Special season for Tigers
Published 1:46 pm Tuesday, May 8, 2018
By KEVIN ECKLEBERRY
The Troup Tigers had no illusions about the difficulty of the task they were facing.
After dispatching Ridgeland with ease in the first round of the Class AAAA state playoffs, Troup’s reward was a showdown with a team that, at least according to one national poll, was the best in the country.
Blessed Trinity, a private school in Roswell, is a baseball machine.
Of late it seems as though Blessed Trinity is either winning state championships, or competing for one.
Blessed Trinity won state titles in 2014 and 2015, and it finished second the past two years.
This year’s team, which includes Tom Glavine’s son Peyton who is part of a lock-down pitching staff, is absolutely loaded, thus the number-one national ranking according to USA Today.
Despite that, Troup made the trip to Roswell on Thursday afternoon expecting to do more than just show up and be the latest victim of the Blessed Trinity powerhouse.
“We’ll just go in and have fun,” Troup senior shortstop Ryan Bliss said before the series began. “We’re the underdogs. We don’t have anything to lose. We’ll just go out there and have fun, and try to beat them.”
Bliss and the Tigers gave it a shot.
Troup had the lead in both ends of the doubleheader, but it was Blessed Trinity rallying for the sweep.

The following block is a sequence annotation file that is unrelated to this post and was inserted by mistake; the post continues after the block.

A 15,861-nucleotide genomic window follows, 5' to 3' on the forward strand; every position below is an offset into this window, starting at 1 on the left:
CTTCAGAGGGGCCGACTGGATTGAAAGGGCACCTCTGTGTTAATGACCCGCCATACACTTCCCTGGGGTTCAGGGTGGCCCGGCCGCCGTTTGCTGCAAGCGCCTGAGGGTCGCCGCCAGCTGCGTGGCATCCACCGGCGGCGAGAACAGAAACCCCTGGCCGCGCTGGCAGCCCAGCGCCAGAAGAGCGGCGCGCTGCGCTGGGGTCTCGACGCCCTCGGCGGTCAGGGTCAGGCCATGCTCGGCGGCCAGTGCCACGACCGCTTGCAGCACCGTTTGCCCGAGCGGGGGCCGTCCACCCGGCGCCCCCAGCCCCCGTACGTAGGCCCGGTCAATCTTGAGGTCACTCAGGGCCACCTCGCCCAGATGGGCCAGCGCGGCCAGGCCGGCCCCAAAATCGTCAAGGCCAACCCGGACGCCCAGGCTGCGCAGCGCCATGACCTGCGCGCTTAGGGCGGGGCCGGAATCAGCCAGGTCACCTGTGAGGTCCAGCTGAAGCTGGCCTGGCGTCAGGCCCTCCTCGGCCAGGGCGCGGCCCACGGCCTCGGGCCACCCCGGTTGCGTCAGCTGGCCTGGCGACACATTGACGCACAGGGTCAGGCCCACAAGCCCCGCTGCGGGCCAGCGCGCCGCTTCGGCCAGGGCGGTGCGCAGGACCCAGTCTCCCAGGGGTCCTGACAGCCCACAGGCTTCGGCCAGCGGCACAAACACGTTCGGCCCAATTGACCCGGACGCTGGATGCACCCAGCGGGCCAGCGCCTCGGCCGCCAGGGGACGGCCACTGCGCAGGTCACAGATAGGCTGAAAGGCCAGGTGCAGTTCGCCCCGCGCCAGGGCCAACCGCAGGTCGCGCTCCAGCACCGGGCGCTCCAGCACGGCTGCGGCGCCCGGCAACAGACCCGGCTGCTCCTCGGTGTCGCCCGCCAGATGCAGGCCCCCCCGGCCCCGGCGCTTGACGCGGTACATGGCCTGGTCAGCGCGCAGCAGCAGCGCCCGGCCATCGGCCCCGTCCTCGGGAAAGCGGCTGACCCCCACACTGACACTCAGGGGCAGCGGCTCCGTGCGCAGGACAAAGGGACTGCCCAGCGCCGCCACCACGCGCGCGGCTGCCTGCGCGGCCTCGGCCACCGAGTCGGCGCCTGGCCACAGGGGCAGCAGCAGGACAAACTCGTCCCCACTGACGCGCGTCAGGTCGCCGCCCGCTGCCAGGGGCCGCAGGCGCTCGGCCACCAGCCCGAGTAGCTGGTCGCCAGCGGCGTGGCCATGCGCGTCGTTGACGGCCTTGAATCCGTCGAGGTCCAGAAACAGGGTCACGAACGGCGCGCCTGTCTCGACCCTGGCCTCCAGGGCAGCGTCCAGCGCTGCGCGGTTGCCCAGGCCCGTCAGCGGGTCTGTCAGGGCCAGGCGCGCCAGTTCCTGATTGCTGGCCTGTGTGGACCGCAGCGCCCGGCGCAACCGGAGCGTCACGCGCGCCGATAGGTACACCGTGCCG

After falling behind 2-0 in the first game, Blessed Trinity rallied for the 3-2 win.
Troup jumped on top in the second game as well, taking a 4-0 lead in the third inning, but once again it was Blessed Trinity fighting from behind to take the 6-4 win.
The nation’s top-ranked team had to work for it, but in the
end it was Blessed Trinity advancing to the quarterfinals to face another one of the state’s elite programs in Columbus.
Troup took no solace in coming close against a team of Blessed Trinity’s caliber.
The Tigers feel they can beat anybody, anywhere, so they arrived at Blessed Trinity on Thursday afternoon with a firm belief that it would be a winning day.
It nearly was.
But in sports, “nearly” isn’t good enough.
That Troup pushed Blessed Trinity to the limit is, though, a reflection not just of the ability of this year’s team, but of the program that head coach Craig Garner has helped build over the years.
This year’s team was one of the best Garner had during his tenure.
The Tigers finished with a 25-9 record, and that was one of the highest win totals in the history of the program.
Troup also either won outright or shared a region championship for a third consecutive season.
The Tigers pitched the ball as well as just about any team in the state with Colby Williams and Garrett Casey overpowering opposing lineups, and they were an offensive juggernaut as well with Bliss leading the way from the top of the lineup.
Had Troup gotten past Blessed Trinity, it would have had an outstanding chance to win the program’s first state championship.
It wasn’t meant to be, but it was nonetheless a special spring for the Tigers.
The Blessed Trinity series was the swan song for one of the best players who has ever worn the Troup uniform in Ryan Bliss.
His offensive numbers were staggering.
Bliss led the team in nearly every offensive category, all while saving who knows how many runs with his dazzling work at shortstop.
Bliss has already signed with Auburn, but he could have a decision to make depending on where he’s taken in the baseball draft coming up in June.
The other two seniors were Brantly Robinson and Kenly Bridwell, and they were valuable players as well.
Bridwell was an outstanding defensive center fielder and a key cog in the lineup.
Robinson was Troup’s number three starter behind Williams and Casey, and he was also an outfielder and a capable guy at the bottom of the lineup.